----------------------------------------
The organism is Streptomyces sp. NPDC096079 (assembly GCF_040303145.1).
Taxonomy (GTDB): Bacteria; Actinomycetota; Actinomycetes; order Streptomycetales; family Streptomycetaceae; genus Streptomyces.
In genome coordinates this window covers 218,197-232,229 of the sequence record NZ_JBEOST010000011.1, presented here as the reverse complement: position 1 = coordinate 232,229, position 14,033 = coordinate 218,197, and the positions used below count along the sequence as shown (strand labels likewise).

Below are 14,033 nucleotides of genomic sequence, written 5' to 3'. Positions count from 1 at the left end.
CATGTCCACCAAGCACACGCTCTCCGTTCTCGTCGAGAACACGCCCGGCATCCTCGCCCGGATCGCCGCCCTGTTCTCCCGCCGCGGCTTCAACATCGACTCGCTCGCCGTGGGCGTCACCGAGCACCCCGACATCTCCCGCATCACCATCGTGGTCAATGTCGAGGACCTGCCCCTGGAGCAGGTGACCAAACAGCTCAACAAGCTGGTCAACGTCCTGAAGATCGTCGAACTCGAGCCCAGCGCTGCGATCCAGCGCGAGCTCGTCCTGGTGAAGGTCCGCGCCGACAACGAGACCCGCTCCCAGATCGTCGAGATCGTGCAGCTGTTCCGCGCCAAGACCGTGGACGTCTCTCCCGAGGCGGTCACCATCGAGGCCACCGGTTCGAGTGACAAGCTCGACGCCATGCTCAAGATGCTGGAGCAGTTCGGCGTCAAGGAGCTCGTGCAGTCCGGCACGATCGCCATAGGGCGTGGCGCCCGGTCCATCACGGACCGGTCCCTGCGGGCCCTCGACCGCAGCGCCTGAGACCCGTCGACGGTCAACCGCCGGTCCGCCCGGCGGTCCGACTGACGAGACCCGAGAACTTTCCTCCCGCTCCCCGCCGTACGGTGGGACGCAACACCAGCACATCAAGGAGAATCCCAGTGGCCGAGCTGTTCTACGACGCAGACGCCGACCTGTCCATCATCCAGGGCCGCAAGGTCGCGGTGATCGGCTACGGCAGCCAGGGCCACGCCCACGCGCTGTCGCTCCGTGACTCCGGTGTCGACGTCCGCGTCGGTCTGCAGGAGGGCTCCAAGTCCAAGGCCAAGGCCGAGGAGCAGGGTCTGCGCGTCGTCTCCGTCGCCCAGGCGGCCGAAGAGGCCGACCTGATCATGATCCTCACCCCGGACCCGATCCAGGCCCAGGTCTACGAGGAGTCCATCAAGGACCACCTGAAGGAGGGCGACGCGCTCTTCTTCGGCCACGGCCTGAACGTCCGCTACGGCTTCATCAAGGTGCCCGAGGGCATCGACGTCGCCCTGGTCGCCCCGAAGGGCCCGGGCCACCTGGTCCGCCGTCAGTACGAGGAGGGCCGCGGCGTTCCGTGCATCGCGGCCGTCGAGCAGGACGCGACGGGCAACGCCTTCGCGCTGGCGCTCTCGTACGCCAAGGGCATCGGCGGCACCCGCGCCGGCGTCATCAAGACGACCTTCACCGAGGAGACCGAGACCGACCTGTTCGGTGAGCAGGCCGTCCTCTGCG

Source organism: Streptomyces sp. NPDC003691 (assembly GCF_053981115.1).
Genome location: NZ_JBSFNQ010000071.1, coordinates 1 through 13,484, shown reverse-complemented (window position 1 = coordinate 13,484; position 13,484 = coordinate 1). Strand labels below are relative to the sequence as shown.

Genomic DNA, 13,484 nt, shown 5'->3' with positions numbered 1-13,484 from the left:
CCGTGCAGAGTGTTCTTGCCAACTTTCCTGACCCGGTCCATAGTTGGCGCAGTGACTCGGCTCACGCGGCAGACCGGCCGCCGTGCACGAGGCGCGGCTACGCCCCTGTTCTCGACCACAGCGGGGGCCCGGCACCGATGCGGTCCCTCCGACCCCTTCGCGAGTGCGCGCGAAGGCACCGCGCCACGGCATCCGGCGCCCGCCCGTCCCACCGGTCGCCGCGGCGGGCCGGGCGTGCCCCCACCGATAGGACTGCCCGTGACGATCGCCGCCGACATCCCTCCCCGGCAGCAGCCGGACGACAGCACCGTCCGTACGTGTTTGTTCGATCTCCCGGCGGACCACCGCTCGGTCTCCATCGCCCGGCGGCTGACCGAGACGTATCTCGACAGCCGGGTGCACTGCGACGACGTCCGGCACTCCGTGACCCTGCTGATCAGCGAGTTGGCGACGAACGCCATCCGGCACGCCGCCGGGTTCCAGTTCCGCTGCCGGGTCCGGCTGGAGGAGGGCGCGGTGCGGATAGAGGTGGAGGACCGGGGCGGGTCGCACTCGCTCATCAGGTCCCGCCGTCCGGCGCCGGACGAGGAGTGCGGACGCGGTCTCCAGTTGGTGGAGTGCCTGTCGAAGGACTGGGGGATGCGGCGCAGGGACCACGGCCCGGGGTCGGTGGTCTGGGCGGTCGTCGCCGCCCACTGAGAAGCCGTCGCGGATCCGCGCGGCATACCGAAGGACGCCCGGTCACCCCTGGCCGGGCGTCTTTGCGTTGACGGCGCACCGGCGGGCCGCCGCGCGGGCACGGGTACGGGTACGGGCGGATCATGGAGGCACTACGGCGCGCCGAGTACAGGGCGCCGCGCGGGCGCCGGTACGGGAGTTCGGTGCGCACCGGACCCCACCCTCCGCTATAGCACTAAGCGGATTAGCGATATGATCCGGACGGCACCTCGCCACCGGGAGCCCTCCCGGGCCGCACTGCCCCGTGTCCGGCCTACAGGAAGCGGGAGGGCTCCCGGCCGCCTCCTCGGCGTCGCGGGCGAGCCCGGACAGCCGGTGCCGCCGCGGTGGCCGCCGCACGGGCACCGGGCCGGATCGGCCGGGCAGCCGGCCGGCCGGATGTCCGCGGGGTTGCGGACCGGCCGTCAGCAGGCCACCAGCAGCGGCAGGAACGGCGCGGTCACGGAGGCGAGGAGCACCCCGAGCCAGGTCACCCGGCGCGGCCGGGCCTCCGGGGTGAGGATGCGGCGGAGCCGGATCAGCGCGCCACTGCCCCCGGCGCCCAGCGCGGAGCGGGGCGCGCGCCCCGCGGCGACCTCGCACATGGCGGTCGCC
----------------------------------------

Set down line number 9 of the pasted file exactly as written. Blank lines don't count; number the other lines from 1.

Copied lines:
CCGTGCAGAGTGTTCTTGCCAACTTTCCTGACCCGGTCCATAGTTGGCGCAGTGACTCGGCTCACGCGGCAGACCGGCCGCCGTGCACGAGGCGCGGCTACGCCCCTGTTCTCGACCACAGCGGGGGCCCGGCACCGATGCGGTCCCTCCGACCCCTTCGCGAGTGCGCGCGAAGGCACCGCGCCACGGCATCCGGCGCCCGCCCGTCCCACCGGTCGCCGCGGCGGGCCGGGCGTGCCCCCACCGATAGGACTGCCCGTGACGATCGCCGCCGACATCCCTCCCCGGCAGCAGCCGGACGACAGCACCGTCCGTACGTGTTTGTTCGATCTCCCGGCGGACCACCGCTCGGTCTCCATCGCCCGGCGGCTGACCGAGACGTATCTCGACAGCCGGGTGCACTGCGACGACGTCCGGCACTCCGTGACCCTGCTGATCAGCGAGTTGGCGACGAACGCCATCCGGCACGCCGCCGGGTTCCAGTTCCGCTGCCGGGTCCGGCTGGAGGAGGGCGCGGTGCGGATAGAGGTGGAGGACCGGGGCGGGTCGCACTCGCTCATCAGGTCCCGCCGTCCGGCGCCGGACGAGGAGTGCGGACGCGGTCTCCAGTTGGTGGAGTGCCTGTCGAAGGACTGGGGGATGCGGCGCAGGGACCACGGCCCGGGGTCGGTGGTCTGGGCGGTCGTCGCCGCCCACTGAGAAGCCGTCGCGGATCCGCGCGGCATACCGAAGGACGCCCGGTCACCCCTGGCCGGGCGTCTTTGCGTTGACGGCGCACCGGCGGGCCGCCGCGCGGGCACGGGTACGGGTACGGGCGGATCATGGAGGCACTACGGCGCGCCGAGTACAGGGCGCCGCGCGGGCGCCGGTACGGGAGTTCGGTGCGCACCGGACCCCACCCTCCGCTATAGCACTAAGCGGATTAGCGATATGATCCGGACGGCACCTCGCCACCGGGAGCCCTCCCGGGCCGCACTGCCCCGTGTCCGGCCTACAGGAAGCGGGAGGGCTCCCGGCCGCCTCCTCGGCGTCGCGGGCGAGCCCGGACAGCCGGTGCCGCCGCGGTGGCCGCCGCACGGGCACCGGGCCGGATCGGCCGGGCAGCCGGCCGGCCGGATGTCCGCGGGGTTGCGGACCGGCCGTCAGCAGGCCACCAGCAGCGGCAGGAACGGCGCGGTCACGGAGGCGAGGAGCACCCCGAGCCAGGTCACCCGGCGCGGCCGGGCCTCCGGGGTGAGGATGCGGCGGAGCCGGATCAGCGCGCCACTGCCCCCGGCGCCCAGCGCGGAGCGGGGCGCGCGCCCCGCGGCGACCTCGCACATGGCGGTCGCC